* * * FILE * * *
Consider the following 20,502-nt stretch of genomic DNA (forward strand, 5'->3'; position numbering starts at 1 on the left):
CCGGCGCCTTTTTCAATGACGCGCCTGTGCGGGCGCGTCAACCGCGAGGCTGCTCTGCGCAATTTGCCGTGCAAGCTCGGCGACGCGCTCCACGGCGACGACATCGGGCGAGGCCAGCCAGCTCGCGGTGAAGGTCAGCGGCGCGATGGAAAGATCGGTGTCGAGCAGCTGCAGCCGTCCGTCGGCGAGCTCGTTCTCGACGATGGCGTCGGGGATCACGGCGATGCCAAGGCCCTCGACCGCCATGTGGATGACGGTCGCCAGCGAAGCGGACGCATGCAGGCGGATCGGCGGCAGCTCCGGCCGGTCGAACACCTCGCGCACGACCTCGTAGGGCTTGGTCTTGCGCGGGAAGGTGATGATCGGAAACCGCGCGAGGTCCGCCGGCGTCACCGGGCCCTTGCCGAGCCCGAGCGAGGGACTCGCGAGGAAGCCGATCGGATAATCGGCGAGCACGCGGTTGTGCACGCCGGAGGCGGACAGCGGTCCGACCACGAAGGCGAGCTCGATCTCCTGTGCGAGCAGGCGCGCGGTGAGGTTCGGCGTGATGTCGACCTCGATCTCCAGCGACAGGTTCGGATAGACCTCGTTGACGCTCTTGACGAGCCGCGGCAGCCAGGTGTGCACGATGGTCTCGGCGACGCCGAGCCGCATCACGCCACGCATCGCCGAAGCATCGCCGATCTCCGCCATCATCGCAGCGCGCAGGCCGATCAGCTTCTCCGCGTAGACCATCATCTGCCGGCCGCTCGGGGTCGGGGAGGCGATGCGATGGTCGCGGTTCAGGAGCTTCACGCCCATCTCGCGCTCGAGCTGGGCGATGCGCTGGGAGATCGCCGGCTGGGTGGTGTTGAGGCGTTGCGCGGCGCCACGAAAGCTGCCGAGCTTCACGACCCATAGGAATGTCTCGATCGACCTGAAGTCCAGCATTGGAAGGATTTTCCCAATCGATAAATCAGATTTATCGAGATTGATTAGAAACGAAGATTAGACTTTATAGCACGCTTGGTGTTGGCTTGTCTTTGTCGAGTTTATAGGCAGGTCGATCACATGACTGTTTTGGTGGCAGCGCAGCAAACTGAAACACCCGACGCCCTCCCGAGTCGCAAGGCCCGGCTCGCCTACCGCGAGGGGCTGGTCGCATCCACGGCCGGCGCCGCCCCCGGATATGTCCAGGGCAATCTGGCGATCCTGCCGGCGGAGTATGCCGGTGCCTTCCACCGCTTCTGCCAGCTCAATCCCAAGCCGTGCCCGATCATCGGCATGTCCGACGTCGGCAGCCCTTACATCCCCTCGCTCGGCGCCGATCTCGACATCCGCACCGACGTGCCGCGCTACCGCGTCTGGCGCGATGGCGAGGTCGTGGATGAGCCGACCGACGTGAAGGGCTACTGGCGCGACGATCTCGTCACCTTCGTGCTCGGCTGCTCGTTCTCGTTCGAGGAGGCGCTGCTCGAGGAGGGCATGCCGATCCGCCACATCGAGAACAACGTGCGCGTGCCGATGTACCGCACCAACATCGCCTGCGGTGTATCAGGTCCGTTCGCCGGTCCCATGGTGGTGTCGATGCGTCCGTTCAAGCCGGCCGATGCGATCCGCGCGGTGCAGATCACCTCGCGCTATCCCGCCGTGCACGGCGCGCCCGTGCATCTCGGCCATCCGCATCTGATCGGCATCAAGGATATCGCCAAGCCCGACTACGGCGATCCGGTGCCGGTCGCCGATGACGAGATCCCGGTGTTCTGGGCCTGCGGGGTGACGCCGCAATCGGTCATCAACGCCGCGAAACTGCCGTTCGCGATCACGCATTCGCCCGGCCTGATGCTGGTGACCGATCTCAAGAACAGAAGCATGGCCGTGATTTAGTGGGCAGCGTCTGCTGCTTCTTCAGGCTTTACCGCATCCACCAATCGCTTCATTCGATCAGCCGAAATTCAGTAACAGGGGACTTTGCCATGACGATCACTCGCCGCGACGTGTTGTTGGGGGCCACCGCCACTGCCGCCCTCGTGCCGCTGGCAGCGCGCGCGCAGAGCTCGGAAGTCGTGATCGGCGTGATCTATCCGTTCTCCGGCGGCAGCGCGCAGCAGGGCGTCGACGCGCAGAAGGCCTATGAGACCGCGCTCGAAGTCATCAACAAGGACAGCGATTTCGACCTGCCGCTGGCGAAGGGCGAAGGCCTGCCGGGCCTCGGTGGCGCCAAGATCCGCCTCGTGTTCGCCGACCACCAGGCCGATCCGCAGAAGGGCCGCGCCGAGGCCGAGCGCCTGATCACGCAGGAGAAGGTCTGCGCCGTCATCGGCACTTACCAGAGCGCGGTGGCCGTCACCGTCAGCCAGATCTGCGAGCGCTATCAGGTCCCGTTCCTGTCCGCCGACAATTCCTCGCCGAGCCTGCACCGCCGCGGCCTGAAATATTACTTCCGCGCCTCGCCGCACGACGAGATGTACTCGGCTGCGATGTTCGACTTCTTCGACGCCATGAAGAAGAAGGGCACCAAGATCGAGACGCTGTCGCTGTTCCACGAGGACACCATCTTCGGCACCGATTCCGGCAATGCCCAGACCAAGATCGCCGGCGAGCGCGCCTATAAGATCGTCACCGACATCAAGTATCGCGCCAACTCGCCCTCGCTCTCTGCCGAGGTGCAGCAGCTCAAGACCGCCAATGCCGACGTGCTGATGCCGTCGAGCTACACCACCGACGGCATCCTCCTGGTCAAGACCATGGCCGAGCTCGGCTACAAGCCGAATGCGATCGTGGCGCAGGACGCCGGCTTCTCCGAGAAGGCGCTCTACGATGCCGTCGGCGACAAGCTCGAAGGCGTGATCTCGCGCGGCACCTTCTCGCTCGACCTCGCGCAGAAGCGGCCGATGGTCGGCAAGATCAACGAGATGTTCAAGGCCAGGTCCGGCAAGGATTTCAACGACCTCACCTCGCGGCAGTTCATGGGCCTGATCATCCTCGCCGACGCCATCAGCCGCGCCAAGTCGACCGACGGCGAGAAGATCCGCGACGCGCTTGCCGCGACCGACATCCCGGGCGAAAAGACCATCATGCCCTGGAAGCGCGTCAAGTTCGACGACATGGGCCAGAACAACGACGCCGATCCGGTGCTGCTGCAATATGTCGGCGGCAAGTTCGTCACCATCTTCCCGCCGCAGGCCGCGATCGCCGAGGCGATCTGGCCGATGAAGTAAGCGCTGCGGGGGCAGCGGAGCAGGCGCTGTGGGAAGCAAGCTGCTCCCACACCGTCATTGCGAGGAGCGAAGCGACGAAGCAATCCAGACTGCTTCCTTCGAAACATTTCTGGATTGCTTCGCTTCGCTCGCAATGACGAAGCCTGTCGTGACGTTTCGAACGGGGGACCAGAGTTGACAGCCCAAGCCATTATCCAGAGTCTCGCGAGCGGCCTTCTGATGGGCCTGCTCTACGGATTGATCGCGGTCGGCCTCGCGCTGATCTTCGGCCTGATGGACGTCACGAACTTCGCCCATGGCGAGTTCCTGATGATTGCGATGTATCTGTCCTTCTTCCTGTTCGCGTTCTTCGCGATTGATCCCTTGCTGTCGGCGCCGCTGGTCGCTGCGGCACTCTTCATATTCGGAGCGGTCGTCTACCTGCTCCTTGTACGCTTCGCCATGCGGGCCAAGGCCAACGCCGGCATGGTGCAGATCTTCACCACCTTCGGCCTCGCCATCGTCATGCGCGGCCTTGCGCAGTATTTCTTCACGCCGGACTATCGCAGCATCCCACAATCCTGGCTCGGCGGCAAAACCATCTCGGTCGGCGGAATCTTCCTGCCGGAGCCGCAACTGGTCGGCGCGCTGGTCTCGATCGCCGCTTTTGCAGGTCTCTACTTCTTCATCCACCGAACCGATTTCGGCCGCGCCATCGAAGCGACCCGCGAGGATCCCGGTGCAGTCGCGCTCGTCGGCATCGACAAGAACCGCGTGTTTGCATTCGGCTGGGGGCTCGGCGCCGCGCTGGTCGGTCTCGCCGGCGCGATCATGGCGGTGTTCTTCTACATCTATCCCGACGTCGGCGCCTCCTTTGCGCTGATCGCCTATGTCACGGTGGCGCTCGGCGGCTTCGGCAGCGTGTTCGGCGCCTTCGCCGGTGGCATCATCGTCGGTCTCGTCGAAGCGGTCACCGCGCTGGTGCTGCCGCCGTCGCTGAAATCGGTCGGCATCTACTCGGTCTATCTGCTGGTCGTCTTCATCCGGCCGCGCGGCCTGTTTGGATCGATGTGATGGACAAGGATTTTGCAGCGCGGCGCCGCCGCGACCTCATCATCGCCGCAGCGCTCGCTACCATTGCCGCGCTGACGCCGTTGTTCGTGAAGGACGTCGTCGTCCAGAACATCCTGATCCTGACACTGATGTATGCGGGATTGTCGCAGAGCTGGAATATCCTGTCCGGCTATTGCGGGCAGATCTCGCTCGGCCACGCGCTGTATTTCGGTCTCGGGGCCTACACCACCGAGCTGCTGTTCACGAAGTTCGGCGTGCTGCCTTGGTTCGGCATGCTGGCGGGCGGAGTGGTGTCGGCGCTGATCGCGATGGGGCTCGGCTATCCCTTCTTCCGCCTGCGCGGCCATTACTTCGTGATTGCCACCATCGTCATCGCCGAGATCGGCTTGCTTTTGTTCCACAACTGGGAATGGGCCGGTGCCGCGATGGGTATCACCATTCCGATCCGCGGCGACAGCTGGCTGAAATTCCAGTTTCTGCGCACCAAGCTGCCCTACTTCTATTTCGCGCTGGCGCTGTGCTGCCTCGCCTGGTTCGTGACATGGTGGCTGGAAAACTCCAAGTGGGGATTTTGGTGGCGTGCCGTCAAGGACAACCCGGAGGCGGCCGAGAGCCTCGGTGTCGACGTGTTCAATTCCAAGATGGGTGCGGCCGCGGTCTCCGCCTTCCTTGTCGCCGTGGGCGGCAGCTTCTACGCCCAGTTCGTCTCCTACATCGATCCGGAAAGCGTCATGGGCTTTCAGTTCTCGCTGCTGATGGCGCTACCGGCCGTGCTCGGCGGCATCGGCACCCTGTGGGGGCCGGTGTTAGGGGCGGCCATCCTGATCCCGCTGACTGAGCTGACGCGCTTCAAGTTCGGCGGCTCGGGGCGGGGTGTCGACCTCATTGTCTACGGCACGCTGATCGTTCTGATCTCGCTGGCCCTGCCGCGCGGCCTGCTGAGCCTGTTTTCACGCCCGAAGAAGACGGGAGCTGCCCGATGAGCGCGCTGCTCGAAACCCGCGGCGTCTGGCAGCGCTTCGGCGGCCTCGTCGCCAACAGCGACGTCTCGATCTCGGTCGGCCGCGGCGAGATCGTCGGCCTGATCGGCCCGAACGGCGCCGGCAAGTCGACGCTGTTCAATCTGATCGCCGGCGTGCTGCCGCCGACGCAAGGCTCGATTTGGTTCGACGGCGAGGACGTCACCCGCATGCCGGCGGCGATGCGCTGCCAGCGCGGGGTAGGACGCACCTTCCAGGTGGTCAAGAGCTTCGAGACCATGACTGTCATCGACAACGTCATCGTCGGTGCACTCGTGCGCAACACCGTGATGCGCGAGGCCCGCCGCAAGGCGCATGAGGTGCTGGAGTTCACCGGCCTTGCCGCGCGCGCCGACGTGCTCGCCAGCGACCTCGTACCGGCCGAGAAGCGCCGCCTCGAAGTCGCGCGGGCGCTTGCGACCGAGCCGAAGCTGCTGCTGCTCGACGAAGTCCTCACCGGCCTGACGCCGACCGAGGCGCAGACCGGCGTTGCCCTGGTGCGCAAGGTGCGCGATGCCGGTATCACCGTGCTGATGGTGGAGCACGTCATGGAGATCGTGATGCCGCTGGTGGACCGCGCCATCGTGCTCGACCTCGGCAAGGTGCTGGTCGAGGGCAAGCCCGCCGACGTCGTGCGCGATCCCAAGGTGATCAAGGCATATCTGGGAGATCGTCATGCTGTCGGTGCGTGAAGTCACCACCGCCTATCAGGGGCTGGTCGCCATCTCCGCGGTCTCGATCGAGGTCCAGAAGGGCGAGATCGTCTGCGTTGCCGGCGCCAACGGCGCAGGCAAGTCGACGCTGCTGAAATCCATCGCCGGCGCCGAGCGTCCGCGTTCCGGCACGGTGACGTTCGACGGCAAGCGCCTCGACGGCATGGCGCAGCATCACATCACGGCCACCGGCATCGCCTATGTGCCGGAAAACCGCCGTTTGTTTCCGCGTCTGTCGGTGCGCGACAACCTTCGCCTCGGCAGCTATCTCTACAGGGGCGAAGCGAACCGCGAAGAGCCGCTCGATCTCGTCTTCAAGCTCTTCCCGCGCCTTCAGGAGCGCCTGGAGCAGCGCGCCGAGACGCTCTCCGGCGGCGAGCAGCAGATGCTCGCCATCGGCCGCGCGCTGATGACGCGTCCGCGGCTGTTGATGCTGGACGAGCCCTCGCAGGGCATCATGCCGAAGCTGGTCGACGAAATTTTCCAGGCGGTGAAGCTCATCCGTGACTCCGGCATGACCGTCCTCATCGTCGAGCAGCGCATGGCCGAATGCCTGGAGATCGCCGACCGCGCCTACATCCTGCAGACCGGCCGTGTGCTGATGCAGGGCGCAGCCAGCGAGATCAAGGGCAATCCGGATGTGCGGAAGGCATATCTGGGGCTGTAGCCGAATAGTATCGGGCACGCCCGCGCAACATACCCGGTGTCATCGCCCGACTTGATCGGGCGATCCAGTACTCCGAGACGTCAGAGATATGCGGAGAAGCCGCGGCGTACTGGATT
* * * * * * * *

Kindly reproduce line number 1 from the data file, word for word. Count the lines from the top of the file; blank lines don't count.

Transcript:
Consider the following 20,502-nt stretch of genomic DNA (forward strand, 5'->3'; position numbering starts at 1 on the left):